Unitech Group is one of India’s leading real estate developers, boasting the country’s most widely diversified property portfolio, encompassing Gurgaon, Noida, Bangalore, Chennai, Kolkata, Lucknow, Mysore, Mohali, Ambala, Rewari and Bhopal. With India’s growing younger population base, rising income levels and rapid urbanisation, such a strong national presence is serving the company well, despite recent troubles in the real estate markets, according to legal advisor Rajan Gupta: “Demand for residential space is increasing. In the capital, super luxury housing is back and this time it seems like it will stay for good as purchasing power has increased with time. People want a golf course view from their balcony. People want a tennis court, spa and gym in their condominium.”
Speaking about his decision to move in-house, Gupta cites his desire to contribute to the company’s success: “Practising business law cannot necessarily help one acquire business acumen. When I joined Unitech, I was given an opportunity not only to practise law but also to learn how business is done in India.” This ongoing education is also what makes the job so satisfying, especially in difficult times: “The last few years have been challenging for the group, which has significantly contributed to this learning curve.”
Indian Lawyer caught up with Gupta to get the benefit of his insight into the real estate sector and to find out about the highlights of his work to date.
Tell us about a typical day in your role
Typically, it involves assisting the management on transactions, disputes, and regulatory issues. The management is actively involved in financial transactions and legal issues as well as the Indian regulatory environment, hence, I spend a significant portion of my day interacting and assisting the management of Unitech Group.
How big is your legal department?
We have about 50 people who have a legal background.
Where were you previously employed?
I started my career with one of the leading Indian law firms (J Sagar Associates) and thereafter moved in-house with Unitech.
What are the advantages of doing work in-house?
A usual answer would be that you not only get to strike the right balance between law and practice but you also get to anticipate consequences that are visible only if you are sitting on the other side of the table. However, there are other advantages too: you are not just another professional executing executive decisions, which also helps you get the complete picture; if you move up the ladder, you get to participate in decision making process; and if you understand the business with time, you may get to manage or run the show too.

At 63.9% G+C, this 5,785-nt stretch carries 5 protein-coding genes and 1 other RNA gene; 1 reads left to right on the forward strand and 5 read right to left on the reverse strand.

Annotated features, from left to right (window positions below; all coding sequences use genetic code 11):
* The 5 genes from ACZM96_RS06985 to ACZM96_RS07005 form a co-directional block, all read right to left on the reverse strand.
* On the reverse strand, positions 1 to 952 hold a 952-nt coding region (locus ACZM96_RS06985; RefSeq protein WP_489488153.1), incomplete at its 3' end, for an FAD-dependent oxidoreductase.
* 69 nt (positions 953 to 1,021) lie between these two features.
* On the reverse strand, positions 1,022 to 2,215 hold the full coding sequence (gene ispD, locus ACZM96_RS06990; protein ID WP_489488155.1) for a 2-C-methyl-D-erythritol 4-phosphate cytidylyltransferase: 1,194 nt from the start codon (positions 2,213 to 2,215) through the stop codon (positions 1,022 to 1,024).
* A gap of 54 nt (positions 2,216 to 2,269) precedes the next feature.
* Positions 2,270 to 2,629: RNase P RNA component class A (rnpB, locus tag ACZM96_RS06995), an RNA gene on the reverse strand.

What percentage of Unitech Group’s legal work is performed by in-house lawyers?
According to recent estimates, at present about 65 per cent of the work is done in-house. Due to increase in the number of disputes, this number has come down in recent years, as earlier it was about 80 per cent.
Do you tend to work with the same law firms?
We are gradually increasing the ambit as more law firms are included every year on our panel. Also, the number of law firms with whom we work has increased since I joined Unitech.
Do you see yourself hiring the firm or the individual?
We usually engage big name firm only because of experience they have of a particular field; not to mention the valuable services they provide. We prefer reaching out to the most effective counsel offering the best value for money. It doesn’t really matter whether it is a firm or an individual as only a positive result matters to the management.
What qualities do you look for in private practice lawyers?
A lawyer and a law firm must be efficient and practical, not just theoretical, in their approach. Value for money should be rendered.
Tell us about any recent notable projects the team has been working on. Which law firms did you work with?
Because of confidentiality obligations, I am constrained not to disclose any project name. However, our legal team has worked or is working on a few high-profile assignments with Amarchand & Mangaldas and Luthra & Luthra in India, and Skadden Arps overseas.
Are there any notable challenges – practical, legal or political – currently facing Unitech Group’s work in India?
Due to confidentiality obligations, I cannot share challenges faced by Unitech Group at present. However, I must admit that alleged 2G scam is the Holy Grail.
How would you describe the Indian legal marketplace? How competitive is it? And how can firms distinguish themselves?
The Indian legal market has been growing steadily over the last decade or so. Soon, older firms will need charismatic personalities to take their flags forward because innovative new boutique firms are establishing themselves quickly.
What makes India a good place to do business?
Compared with other developing economies, the Indian economy not only attracts higher investment in the service sector but it also gives a good return on investment. There are not many economies in the world for instance where one can anticipate a post-tax internal rate of return of 14 per cent from a corporation which will be paying tax at the rate of around 33 per cent, it only happens in India.
Of course, to be a success story in India, one should venture out with the right partners and opt for advisors who have sound experience.
Presently, policy uncertainty is hurting the image of India as an attractive destination for investment. Investors are presently attributing too much risk on investments in India. However, if there is a strong government after elections in 2014, many policy issues may then get resolved in no time.
If you weren’t a lawyer, what would you be doing?
I would have been an investment banker investing in India. Having said that, to make money in India, proper understanding of the Indian legal and regulatory system is necessarily, particularly in the present regulatory environment.